Why Puerto Rico still has no electrical power and how to fix it

Posted by K R on

Puerto Rico is still literally powerless. Though Hurricane Maria made landfall as a category four hurricane over a week ago, the storm has left the island almost entirely without electrical power. The island’s electrical grid was unable to resist the one-two punch of Hurricane Irma followed by Maria. 250-kilometre-per-hour winds and 76 centimetres of rain have left nearly 100 per cent of the island without power. Puerto Rico’s governor Ricardo Rosselló calls the situation a “humanitarian emergency”. The lack of power makes it hard to refrigerate food and to run air conditioning – both essential in the hot Caribbean climate. What’s more, pumps that push water for drinking, bathing and flushing toilets aren’t working. On Wednesday, FEMA reported that 42 per cent of the population was without potable water and more than 10,000 people were occupying 161 shelters. Nobody knows how long it will take to get the grid back online. The Puerto Rico Electric Power Authority (PREPA) can’t restore power without assistance, because it filed for bankruptcy in July under a crippling $9 billion debt. The American Public Power Association (APPA), of which PREPA is a member, says the damage must first be assessed before it can determine how long repairs will take. “We don’t know if this is going to be a six-month situation, a five-month situation,” says Mike Hyland, APPA’s senior vice president of engineering. “We don’t know if it’s going to be rolling crews in. We don’t know how many linemen from the Army Corps of Engineers will be available.”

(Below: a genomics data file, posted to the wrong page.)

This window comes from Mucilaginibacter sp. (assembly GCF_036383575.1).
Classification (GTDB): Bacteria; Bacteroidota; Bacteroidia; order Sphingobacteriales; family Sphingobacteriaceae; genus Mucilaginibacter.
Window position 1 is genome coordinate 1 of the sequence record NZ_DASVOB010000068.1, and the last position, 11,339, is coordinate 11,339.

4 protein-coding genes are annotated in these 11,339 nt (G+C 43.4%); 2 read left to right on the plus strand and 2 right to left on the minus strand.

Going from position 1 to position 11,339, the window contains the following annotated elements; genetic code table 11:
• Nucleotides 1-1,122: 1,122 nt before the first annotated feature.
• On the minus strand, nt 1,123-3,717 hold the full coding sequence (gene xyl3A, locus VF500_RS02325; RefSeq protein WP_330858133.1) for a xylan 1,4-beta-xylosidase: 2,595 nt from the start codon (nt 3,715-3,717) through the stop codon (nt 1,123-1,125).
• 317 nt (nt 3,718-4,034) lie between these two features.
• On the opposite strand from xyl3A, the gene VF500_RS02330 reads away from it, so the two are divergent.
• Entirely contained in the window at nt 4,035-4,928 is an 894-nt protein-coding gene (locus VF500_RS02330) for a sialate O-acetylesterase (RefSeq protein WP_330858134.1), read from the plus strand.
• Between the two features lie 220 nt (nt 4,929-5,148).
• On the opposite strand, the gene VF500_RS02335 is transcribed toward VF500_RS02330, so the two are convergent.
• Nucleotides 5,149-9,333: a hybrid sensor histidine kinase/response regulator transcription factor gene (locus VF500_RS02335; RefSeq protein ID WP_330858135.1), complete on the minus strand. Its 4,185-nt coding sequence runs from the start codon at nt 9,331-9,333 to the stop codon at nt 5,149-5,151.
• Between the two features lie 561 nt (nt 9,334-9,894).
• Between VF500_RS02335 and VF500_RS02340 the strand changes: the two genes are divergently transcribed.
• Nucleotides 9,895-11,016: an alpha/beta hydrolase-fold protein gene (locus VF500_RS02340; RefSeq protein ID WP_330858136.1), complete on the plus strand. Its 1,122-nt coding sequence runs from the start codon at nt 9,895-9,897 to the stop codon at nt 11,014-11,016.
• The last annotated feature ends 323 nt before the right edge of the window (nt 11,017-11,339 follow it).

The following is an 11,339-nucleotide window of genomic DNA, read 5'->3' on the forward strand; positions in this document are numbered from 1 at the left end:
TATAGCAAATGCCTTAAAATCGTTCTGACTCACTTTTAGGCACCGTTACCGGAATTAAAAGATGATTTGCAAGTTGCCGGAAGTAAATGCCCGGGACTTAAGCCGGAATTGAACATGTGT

Read More: New Scientist


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